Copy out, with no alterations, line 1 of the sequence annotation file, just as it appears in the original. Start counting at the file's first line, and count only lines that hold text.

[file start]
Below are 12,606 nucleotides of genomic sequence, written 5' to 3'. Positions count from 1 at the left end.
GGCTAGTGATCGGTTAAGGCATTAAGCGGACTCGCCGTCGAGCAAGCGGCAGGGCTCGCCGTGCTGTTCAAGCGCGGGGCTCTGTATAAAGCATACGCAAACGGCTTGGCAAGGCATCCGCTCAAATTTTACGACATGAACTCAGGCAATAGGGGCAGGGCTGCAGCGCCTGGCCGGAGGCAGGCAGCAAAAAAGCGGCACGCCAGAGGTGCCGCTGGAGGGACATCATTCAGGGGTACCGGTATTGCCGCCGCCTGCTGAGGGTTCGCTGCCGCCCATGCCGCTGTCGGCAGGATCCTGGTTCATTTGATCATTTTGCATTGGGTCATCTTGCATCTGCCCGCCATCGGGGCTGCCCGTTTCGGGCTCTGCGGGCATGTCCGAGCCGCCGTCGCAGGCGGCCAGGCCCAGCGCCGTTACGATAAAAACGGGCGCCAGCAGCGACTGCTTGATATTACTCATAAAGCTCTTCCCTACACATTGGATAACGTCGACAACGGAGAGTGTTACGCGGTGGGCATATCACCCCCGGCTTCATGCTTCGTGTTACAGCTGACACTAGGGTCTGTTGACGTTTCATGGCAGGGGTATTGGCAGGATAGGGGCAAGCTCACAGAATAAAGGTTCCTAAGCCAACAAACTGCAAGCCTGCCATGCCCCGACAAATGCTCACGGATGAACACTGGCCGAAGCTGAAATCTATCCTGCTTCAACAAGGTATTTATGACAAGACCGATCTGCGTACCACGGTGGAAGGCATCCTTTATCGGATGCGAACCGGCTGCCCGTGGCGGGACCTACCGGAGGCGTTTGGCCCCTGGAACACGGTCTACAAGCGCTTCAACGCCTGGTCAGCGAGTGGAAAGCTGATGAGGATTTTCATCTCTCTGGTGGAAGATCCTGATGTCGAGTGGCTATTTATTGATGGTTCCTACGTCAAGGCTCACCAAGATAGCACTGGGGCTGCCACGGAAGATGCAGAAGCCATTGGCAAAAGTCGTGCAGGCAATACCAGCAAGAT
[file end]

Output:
Below are 12,606 nucleotides of genomic sequence, written 5' to 3'. Positions count from 1 at the left end.